Malware Trends: May

unique malicious incidents in the digital ecosystem detected each month

Malware on an unsettling trajectory

Distinct incidents continue to climb, steadily growing 25% since January. Considering each incident is detected thousands of times during its lifetime, this increase reflects the current state of today’s digital ecosystem.

Key malware behaviors driving incident trajectory:

  • Redirects: 78% growth. Content is consistently redirecting to malicious content or auto-redirecting users to an app store without any user initiation. 
  • Scams: 45% growth. Content entices users to enter personal information for retargeting and reselling purposes, and/or is frequently related to the selling of products delivering false claims.
  • Compromised content: 31% growth. A delivered creative or landing page has been altered to be directly involved in the execution of malicious activity—e.g., popups, fake software updates, and exploit kits.

Malware increased steadily throughout May, keeping our Digital Security & Operations team busy identifying, evaluating, and then addressing outbreaks. Confirmed malicious activity was added to our blocklist and also shared with the offending provider to clean up incidents and keep revenue channels open. (Figure 1)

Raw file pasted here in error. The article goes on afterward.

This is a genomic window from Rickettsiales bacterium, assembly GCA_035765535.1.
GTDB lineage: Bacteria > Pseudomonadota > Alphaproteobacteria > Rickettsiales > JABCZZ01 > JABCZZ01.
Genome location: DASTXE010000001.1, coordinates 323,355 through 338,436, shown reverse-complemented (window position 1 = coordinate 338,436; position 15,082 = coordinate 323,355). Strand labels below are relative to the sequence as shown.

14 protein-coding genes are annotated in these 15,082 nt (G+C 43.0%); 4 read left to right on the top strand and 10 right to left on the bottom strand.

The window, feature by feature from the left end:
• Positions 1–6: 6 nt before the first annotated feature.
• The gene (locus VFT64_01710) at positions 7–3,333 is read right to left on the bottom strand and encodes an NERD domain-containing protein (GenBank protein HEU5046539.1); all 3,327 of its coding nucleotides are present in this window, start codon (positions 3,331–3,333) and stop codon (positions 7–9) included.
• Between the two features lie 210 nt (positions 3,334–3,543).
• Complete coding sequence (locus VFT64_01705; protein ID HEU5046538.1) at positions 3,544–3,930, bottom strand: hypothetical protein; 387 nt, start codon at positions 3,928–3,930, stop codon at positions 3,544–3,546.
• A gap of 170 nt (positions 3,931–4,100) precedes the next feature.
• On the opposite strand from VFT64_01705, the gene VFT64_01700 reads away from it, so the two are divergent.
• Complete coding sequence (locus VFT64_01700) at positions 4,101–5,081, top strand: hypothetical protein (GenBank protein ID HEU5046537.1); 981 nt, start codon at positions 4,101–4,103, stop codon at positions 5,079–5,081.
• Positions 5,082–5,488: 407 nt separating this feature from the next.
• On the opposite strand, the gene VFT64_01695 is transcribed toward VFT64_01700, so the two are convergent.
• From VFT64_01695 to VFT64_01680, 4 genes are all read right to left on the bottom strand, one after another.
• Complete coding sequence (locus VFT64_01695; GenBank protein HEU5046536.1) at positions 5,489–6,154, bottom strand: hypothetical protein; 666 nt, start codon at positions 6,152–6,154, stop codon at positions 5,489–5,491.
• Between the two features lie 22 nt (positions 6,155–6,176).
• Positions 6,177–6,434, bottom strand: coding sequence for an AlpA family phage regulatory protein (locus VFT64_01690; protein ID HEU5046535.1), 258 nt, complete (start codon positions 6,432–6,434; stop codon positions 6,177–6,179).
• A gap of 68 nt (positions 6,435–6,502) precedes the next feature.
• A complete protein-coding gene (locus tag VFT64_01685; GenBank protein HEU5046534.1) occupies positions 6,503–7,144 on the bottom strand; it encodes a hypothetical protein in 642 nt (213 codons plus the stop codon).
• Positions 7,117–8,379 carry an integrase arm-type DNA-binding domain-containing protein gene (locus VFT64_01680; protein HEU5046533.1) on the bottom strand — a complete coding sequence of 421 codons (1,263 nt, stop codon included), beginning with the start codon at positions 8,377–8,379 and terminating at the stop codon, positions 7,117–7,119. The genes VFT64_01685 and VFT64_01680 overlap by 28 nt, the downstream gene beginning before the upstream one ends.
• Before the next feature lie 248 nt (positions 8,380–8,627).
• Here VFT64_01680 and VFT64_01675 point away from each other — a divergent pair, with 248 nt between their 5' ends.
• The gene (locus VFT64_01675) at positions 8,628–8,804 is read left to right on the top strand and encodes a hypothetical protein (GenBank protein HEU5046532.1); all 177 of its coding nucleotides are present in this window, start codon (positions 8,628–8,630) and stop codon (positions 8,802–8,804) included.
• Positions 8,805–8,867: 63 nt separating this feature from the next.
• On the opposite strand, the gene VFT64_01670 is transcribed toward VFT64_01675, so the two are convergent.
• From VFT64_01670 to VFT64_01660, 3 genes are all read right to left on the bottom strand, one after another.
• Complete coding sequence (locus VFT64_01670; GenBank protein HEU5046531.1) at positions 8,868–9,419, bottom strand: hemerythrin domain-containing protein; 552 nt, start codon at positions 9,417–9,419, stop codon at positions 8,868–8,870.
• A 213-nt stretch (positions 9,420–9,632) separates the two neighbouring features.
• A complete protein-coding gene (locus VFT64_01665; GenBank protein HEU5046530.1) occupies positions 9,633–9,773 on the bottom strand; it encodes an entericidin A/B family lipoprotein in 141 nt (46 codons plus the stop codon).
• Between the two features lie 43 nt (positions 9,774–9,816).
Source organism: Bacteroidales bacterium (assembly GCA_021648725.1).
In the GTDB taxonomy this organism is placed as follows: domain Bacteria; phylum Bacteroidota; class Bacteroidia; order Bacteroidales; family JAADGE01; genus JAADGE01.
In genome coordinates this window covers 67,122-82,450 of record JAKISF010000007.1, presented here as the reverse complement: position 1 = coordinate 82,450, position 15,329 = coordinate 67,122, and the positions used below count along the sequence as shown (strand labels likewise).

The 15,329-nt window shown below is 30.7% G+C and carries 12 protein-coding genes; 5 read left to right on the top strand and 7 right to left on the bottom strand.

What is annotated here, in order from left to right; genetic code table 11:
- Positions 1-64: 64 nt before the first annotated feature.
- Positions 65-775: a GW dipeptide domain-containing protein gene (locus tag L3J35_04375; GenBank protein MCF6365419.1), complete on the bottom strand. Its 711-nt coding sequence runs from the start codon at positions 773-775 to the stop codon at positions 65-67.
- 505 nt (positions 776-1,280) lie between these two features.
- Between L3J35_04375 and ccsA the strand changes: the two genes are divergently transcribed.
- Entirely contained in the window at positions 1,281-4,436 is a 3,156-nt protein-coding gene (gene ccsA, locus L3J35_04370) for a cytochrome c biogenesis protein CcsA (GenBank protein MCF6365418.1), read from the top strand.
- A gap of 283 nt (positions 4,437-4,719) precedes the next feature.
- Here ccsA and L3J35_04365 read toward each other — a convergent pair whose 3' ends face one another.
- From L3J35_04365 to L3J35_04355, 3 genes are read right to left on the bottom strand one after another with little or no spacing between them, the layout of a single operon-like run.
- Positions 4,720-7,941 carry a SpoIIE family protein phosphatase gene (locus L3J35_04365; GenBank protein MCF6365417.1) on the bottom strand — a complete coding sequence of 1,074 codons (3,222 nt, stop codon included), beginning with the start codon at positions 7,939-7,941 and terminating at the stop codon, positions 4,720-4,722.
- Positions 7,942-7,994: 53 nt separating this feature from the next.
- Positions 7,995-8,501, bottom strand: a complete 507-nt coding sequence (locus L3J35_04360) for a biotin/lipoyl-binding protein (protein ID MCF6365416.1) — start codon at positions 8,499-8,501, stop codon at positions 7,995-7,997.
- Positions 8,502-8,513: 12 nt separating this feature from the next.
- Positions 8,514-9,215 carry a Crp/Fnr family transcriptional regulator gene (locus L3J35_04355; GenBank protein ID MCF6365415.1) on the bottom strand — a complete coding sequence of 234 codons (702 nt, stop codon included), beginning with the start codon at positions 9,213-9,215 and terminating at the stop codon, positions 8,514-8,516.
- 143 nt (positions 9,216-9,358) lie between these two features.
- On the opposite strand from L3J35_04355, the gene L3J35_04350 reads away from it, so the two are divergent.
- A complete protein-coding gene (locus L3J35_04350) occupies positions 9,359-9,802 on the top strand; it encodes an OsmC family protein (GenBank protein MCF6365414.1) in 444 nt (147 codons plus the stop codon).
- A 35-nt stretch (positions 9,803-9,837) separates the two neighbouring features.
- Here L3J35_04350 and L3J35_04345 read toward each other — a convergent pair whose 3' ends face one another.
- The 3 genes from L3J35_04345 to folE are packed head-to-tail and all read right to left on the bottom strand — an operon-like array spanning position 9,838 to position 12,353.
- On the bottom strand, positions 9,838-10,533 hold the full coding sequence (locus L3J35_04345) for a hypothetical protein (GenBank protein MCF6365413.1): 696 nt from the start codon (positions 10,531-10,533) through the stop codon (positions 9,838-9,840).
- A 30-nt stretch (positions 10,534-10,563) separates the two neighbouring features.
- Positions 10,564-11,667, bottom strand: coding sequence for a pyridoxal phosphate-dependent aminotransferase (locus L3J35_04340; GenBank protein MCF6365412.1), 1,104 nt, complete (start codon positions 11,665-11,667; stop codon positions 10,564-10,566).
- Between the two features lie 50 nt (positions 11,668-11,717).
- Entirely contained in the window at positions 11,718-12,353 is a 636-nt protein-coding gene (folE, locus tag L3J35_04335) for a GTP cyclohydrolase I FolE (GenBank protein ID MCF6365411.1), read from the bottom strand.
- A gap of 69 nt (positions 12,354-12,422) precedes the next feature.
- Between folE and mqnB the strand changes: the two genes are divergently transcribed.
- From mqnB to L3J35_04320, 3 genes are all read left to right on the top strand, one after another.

• 2,070 active malicious incidents, on average, managed each day in May
  • 34% Scams: Content entices users to enter personal information for retargeting and reselling purposes, and/or is frequently related to the selling of products delivering false claims.
  • 27% Suspicious: The campaign exhibits anomalous activity; however, malicious intent is not confirmed. Typically, the domain or content is parked, does not exist, or matches previous patterns or characteristics of known malicious activity.

Malware incidents by type
Figure 1: Malware incidents by type during May

 

Interesting Incident: Redirect Barrage

Large-scale redirect campaign started on May 17 and continued through May 22 by cycling through dozens of domains to serve users a fake rewards scheme. What’s interesting is the misplaced recommendation to block the penultimate SSP instead of the malicious campaigns stemming from the malicious buyer on the DSP. This blunt blocking approach causes publishers to lose revenue opportunities.